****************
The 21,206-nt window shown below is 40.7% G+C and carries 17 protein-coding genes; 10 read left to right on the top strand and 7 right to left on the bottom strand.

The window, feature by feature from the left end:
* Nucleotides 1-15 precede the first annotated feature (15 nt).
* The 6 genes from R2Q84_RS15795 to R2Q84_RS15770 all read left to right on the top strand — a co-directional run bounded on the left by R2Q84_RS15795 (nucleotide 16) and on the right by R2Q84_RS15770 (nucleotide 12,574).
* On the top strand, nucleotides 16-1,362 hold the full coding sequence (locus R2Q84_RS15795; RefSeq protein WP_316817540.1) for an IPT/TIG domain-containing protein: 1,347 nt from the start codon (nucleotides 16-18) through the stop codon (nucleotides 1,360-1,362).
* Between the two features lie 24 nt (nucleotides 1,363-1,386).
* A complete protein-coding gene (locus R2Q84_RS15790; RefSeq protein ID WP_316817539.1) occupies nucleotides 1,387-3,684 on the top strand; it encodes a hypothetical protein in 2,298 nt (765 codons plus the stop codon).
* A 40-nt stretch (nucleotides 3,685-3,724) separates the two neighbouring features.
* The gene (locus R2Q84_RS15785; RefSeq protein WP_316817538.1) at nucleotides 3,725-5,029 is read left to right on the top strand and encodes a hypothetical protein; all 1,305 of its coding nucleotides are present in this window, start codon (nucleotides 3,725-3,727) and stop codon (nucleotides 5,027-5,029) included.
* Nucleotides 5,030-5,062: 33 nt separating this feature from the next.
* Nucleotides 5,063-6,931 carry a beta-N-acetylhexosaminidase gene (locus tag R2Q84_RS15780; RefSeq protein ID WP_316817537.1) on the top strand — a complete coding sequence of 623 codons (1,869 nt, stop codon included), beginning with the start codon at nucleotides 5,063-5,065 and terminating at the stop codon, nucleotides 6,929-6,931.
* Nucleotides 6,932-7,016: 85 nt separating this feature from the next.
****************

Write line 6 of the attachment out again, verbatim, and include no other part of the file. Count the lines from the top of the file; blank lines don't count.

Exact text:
* Between the two features lie 24 nt (nucleotides 1,363-1,386).